Editing the Kernel

This is probably one of the best things you can do to your Sun3 to improve it's overall performance since memory and CPU cycles are often wasted dealing with drivers for items that are probably not part of your particular setup.

For those of you still fairly unfamiliar to UNIX, the "kernel" generates an executable file that is a primary component of the OS, essentially, the file that allows your computer to boot. If you're on a machine, cd to the root of the filesystem and type "ls -l", and you should see a file named "vmunix", and this is the file we are discussing.

-rwxr-xr-x  1 root       812619 Jul  3 19:55 vmunix
My kernel was generated on July 3rd 1998 and is about 800k. Before I made the changes to the kernel, this file was well over a megabyte (1,247525 bytes) and consumed almost 6 megs of ram by the time I first booted the machine. By comparison, my Sun3 now only uses about 4.7 megs of ram when it first boots. Furthermore, the trimmed kernel boots faster, since it does not waste time looking for devices that don't exist.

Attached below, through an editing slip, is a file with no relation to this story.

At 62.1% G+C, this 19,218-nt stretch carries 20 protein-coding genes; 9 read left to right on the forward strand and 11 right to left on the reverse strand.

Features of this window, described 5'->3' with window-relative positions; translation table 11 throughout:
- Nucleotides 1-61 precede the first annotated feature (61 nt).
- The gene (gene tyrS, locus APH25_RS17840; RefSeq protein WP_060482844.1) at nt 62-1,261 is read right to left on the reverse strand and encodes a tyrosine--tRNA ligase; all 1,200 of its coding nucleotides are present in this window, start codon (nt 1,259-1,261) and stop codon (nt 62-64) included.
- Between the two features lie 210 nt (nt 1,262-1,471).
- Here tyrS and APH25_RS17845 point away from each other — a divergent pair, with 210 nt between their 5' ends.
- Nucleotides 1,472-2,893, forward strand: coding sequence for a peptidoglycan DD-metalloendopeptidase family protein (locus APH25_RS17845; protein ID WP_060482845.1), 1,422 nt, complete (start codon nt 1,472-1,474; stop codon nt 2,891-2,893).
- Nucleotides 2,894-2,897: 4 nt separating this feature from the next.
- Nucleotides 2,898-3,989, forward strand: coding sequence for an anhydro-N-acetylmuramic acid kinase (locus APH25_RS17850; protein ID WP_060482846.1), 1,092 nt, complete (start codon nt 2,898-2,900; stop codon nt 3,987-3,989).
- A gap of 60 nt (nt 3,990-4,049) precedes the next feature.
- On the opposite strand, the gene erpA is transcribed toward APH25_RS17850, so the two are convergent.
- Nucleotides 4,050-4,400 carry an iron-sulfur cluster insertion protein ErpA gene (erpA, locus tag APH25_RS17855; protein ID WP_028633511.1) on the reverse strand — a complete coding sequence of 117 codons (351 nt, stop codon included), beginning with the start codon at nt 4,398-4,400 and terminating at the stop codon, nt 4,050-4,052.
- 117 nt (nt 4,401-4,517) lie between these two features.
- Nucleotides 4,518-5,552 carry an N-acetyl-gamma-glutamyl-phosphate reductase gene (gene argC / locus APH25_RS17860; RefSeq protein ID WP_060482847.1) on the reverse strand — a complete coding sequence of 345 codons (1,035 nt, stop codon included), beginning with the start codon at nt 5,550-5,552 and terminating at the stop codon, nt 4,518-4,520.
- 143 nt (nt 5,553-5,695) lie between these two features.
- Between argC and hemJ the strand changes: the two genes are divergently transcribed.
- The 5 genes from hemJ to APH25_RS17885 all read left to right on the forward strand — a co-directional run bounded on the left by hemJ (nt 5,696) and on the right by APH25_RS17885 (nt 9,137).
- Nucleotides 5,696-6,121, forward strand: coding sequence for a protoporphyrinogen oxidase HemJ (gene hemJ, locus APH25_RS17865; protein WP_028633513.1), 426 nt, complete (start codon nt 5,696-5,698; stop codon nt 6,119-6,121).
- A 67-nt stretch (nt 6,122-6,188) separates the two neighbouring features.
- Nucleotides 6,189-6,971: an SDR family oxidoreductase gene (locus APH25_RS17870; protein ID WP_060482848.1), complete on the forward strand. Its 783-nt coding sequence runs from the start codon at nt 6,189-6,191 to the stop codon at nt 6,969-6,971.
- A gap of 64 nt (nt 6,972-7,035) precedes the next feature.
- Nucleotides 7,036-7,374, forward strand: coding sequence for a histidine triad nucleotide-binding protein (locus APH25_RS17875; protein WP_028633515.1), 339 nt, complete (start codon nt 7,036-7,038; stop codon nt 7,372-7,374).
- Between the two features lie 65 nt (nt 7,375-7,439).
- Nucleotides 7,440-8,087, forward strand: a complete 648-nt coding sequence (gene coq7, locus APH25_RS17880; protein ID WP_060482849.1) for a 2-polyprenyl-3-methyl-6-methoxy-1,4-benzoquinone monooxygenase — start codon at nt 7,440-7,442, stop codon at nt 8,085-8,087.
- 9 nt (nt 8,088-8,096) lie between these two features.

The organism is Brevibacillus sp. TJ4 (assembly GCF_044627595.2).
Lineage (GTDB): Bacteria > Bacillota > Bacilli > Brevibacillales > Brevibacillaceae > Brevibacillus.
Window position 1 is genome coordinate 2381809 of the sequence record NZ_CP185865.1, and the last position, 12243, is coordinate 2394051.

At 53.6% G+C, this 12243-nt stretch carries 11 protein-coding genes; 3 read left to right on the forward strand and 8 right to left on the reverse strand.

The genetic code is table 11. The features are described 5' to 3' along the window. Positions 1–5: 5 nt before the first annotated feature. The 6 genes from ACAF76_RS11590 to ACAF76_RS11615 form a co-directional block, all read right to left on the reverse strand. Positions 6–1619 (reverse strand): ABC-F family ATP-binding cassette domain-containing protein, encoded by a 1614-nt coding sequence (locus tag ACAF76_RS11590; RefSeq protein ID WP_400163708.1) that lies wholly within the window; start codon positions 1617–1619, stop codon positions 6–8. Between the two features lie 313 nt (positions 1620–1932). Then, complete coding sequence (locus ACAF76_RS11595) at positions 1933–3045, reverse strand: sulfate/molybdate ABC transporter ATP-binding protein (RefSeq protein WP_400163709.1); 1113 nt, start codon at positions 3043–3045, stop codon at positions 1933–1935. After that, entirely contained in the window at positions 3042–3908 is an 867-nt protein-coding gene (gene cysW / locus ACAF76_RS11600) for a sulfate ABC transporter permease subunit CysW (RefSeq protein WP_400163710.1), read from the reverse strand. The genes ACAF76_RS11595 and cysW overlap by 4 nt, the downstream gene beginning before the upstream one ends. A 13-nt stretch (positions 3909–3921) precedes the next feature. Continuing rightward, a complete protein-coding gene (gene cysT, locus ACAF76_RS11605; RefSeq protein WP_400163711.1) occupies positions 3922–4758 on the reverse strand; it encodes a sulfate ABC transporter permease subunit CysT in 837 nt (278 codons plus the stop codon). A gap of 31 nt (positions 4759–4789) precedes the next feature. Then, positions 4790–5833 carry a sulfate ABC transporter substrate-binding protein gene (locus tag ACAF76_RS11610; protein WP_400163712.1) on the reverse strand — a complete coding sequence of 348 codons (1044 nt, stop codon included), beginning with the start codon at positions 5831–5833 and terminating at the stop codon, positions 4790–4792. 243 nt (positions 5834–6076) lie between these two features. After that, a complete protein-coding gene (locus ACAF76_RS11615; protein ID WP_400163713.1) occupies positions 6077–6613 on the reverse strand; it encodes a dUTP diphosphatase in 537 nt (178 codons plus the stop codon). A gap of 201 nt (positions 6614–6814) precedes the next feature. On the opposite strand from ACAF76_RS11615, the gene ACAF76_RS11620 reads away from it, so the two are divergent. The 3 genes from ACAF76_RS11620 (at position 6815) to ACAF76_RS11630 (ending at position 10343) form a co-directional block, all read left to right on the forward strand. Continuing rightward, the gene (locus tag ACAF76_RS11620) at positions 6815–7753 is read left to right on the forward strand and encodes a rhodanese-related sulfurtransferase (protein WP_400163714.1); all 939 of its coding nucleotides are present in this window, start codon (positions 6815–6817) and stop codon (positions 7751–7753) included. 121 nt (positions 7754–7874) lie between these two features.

The first step is to determine what exactly is on your system. This can usually be determined with the dmesg command. Here's mine for example:

Sep 25 12:17
SunOS Release 4.1.1_U1 (MOD_160BC) #1: Fri Jul 3 19:54:17 EDT 1998
Copyright (c) 1983-1991, Sun Microsystems, Inc.
mem = 16384K (0x1000000)
avail mem = 15646720
Ethernet address = 8:0:20:1:cc:bc
si0 at vme24d16 0x200000 vec 0x40
st0 at si0 slave 32
sd0 at si0 slave 0
sd0:  -Micropolis 1558 cyl 1218 alt 2 hd 15 sec 35-
sd1 at si0 slave 1
sd1:  -Micropolis 1558 cyl 1218 alt 2 hd 15 sec 35-
zs0 at obio 0x20000 pri 3
zs1 at obio 0x0 pri 3
ie0 at obio 0xc0000 pri 3
bwtwo0 at obmem 0xff000000 pri 4
bwtwo0: resolution 1152 x 900
root on sd0a fstype 4.2
swap on sd0b fstype spec size 29925K
dump on sd0b fstype spec size 29896K

So you can see that I have 1 scsi controller driving one tape drive (st0) and two scsi harddrives (sd0 and sd1). Anything else in the kernel that might have accessed other SCSI devices is not needed, unless later I decide to add more to the machine - but then I'd just have to re-edit and rebuild the kernal again to access those extra devices. In the meantime, by only telling the machine about what I have, the machine is faster since it isn't "looking" for anything beyond what I know is in there.

The control files for the kernel are pretty well commented. I've included access to the generic kernel and my current kernel through these links.

The Process of Editing and Compiling the Kernel